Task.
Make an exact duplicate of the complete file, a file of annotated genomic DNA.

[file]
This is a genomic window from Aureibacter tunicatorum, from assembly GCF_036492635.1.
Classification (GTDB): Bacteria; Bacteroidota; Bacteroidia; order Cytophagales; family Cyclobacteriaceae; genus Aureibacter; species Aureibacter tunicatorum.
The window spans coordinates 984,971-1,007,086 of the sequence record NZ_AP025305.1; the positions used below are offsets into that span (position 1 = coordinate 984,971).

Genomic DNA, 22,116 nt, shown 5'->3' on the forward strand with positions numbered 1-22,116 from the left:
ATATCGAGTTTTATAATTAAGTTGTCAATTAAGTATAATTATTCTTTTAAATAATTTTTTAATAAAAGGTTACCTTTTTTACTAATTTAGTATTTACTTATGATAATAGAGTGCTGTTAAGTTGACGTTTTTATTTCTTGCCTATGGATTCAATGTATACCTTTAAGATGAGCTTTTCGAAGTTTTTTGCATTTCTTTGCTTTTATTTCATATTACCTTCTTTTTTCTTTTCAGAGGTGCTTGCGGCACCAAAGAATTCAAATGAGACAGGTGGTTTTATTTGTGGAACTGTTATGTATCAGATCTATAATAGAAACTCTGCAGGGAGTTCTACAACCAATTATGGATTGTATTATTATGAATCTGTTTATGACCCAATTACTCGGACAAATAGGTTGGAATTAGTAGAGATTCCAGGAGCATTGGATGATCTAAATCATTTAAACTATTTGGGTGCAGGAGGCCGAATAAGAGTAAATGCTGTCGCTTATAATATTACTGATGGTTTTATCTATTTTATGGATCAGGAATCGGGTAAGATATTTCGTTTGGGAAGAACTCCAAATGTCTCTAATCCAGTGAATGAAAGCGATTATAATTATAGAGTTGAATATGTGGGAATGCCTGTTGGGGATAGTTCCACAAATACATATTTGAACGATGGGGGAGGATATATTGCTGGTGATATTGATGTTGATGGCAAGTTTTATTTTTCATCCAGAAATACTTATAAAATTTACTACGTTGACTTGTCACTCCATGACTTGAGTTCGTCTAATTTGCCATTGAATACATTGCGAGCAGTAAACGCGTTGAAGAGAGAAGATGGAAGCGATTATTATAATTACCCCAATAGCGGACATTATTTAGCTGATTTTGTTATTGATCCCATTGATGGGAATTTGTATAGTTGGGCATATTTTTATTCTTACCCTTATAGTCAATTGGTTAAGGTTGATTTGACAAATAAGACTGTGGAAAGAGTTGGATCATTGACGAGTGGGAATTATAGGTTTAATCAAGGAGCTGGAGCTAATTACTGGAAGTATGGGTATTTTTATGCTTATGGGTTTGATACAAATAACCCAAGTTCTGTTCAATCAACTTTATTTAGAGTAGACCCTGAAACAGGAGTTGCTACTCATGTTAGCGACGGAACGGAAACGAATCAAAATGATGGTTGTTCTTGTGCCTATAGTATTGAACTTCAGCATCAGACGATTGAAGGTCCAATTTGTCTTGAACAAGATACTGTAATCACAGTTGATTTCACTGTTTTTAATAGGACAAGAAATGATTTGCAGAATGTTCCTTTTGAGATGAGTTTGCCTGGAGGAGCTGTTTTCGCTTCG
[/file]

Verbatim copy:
This is a genomic window from Aureibacter tunicatorum, from assembly GCF_036492635.1.
Classification (GTDB): Bacteria; Bacteroidota; Bacteroidia; order Cytophagales; family Cyclobacteriaceae; genus Aureibacter; species Aureibacter tunicatorum.
The window spans coordinates 984,971-1,007,086 of the sequence record NZ_AP025305.1; the positions used below are offsets into that span (position 1 = coordinate 984,971).

Genomic DNA, 22,116 nt, shown 5'->3' on the forward strand with positions numbered 1-22,116 from the left:
ATATCGAGTTTTATAATTAAGTTGTCAATTAAGTATAATTATTCTTTTAAATAATTTTTTAATAAAAGGTTACCTTTTTTACTAATTTAGTATTTACTTATGATAATAGAGTGCTGTTAAGTTGACGTTTTTATTTCTTGCCTATGGATTCAATGTATACCTTTAAGATGAGCTTTTCGAAGTTTTTTGCATTTCTTTGCTTTTATTTCATATTACCTTCTTTTTTCTTTTCAGAGGTGCTTGCGGCACCAAAGAATTCAAATGAGACAGGTGGTTTTATTTGTGGAACTGTTATGTATCAGATCTATAATAGAAACTCTGCAGGGAGTTCTACAACCAATTATGGATTGTATTATTATGAATCTGTTTATGACCCAATTACTCGGACAAATAGGTTGGAATTAGTAGAGATTCCAGGAGCATTGGATGATCTAAATCATTTAAACTATTTGGGTGCAGGAGGCCGAATAAGAGTAAATGCTGTCGCTTATAATATTACTGATGGTTTTATCTATTTTATGGATCAGGAATCGGGTAAGATATTTCGTTTGGGAAGAACTCCAAATGTCTCTAATCCAGTGAATGAAAGCGATTATAATTATAGAGTTGAATATGTGGGAATGCCTGTTGGGGATAGTTCCACAAATACATATTTGAACGATGGGGGAGGATATATTGCTGGTGATATTGATGTTGATGGCAAGTTTTATTTTTCATCCAGAAATACTTATAAAATTTACTACGTTGACTTGTCACTCCATGACTTGAGTTCGTCTAATTTGCCATTGAATACATTGCGAGCAGTAAACGCGTTGAAGAGAGAAGATGGAAGCGATTATTATAATTACCCCAATAGCGGACATTATTTAGCTGATTTTGTTATTGATCCCATTGATGGGAATTTGTATAGTTGGGCATATTTTTATTCTTACCCTTATAGTCAATTGGTTAAGGTTGATTTGACAAATAAGACTGTGGAAAGAGTTGGATCATTGACGAGTGGGAATTATAGGTTTAATCAAGGAGCTGGAGCTAATTACTGGAAGTATGGGTATTTTTATGCTTATGGGTTTGATACAAATAACCCAAGTTCTGTTCAATCAACTTTATTTAGAGTAGACCCTGAAACAGGAGTTGCTACTCATGTTAGCGACGGAACGGAAACGAATCAAAATGATGGTTGTTCTTGTGCCTATAGTATTGAACTTCAGCATCAGACGATTGAAGGTCCAATTTGTCTTGAACAAGATACTGTAATCACAGTTGATTTCACTGTTTTTAATAGGACAAGAAATGATTTGCAGAATGTTCCTTTTGAGATGAGTTTGCCTGGAGGAGCTGTTTTCGCTTCG